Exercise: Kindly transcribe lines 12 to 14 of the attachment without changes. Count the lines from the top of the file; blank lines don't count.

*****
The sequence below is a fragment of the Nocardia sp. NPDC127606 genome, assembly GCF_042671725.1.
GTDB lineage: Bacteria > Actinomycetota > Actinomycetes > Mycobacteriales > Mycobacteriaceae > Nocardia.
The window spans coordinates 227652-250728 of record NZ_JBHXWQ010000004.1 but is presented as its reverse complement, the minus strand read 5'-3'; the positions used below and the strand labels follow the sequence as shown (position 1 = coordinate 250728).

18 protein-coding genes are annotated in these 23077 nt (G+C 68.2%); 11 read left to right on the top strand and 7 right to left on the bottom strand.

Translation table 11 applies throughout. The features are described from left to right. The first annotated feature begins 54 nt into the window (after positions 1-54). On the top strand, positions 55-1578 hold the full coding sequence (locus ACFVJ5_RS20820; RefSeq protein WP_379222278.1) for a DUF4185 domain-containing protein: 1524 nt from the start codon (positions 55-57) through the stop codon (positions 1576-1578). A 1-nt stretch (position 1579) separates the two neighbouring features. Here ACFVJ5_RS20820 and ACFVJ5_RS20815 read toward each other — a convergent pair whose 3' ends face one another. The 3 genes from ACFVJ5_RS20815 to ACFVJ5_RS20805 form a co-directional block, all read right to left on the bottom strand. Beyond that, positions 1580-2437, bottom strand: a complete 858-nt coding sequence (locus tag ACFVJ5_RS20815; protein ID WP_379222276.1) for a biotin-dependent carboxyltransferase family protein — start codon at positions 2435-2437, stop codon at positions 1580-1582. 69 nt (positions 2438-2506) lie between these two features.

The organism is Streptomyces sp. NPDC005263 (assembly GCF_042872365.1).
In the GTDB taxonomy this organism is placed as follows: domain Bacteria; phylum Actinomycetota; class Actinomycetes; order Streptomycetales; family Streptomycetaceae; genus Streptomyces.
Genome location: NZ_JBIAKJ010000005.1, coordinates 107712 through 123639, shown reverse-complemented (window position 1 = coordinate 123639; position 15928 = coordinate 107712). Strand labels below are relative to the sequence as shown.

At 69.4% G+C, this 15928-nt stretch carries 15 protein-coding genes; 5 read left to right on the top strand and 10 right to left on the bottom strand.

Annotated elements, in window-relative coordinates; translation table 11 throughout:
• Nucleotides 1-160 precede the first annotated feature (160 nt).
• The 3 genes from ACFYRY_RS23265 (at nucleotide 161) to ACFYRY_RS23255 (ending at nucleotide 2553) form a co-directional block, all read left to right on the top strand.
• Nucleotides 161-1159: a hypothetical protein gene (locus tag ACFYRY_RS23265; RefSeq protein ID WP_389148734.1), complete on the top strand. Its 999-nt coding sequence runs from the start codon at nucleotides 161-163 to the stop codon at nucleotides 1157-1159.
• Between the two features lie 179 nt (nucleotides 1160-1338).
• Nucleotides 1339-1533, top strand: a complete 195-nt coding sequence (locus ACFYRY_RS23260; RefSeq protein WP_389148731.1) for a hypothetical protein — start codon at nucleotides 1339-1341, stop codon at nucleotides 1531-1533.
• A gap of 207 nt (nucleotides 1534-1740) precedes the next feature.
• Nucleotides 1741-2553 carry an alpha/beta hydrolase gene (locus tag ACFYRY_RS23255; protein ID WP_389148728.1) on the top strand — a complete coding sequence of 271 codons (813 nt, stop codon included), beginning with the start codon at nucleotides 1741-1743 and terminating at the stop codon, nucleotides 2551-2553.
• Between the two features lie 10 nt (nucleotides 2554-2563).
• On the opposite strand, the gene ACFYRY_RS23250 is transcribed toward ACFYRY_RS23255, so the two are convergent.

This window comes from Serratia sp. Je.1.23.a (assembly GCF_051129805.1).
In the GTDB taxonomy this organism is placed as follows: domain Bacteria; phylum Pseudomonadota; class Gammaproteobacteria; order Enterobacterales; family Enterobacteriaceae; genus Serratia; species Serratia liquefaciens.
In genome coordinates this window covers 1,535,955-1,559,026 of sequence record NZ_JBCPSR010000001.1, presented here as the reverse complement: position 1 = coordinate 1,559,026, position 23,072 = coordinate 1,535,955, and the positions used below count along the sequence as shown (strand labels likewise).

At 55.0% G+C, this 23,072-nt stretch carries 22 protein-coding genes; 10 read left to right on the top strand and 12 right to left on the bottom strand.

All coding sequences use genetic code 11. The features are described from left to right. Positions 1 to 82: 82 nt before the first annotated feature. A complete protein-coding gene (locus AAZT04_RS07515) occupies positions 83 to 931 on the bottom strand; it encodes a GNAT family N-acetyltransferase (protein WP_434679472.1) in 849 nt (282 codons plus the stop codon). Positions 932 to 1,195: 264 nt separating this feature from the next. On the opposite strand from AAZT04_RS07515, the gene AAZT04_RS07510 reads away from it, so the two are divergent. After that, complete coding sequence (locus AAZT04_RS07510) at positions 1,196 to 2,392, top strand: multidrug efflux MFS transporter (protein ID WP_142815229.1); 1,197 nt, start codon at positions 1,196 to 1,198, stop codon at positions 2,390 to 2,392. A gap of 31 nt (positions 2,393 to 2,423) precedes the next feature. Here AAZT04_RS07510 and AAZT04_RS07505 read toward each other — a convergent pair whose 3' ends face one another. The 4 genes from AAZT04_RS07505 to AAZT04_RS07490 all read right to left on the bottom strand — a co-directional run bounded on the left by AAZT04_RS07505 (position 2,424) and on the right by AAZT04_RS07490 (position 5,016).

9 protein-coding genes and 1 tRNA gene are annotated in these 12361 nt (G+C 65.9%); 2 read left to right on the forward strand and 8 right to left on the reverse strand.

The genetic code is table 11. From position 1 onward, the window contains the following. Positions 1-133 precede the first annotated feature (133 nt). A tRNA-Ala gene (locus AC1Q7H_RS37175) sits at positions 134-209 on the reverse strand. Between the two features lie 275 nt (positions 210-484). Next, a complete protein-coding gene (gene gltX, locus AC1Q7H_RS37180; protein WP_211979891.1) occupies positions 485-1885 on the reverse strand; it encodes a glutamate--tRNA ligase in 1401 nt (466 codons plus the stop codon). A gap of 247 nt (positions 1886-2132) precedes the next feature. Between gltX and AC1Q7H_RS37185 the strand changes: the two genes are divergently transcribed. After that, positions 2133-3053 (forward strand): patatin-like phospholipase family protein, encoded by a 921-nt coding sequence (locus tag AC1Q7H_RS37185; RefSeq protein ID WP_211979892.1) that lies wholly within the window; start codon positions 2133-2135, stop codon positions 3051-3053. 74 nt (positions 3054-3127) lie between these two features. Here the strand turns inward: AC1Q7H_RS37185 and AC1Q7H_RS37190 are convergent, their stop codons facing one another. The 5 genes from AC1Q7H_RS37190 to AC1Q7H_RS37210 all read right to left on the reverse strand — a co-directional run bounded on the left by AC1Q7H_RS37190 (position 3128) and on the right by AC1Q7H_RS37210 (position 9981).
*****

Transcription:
• The 3 genes from ACFYRY_RS23265 (at nucleotide 161) to ACFYRY_RS23255 (ending at nucleotide 2553) form a co-directional block, all read left to right on the top strand.
• Nucleotides 161-1159: a hypothetical protein gene (locus tag ACFYRY_RS23265; RefSeq protein ID WP_389148734.1), complete on the top strand. Its 999-nt coding sequence runs from the start codon at nucleotides 161-163 to the stop codon at nucleotides 1157-1159.
• Between the two features lie 179 nt (nucleotides 1160-1338).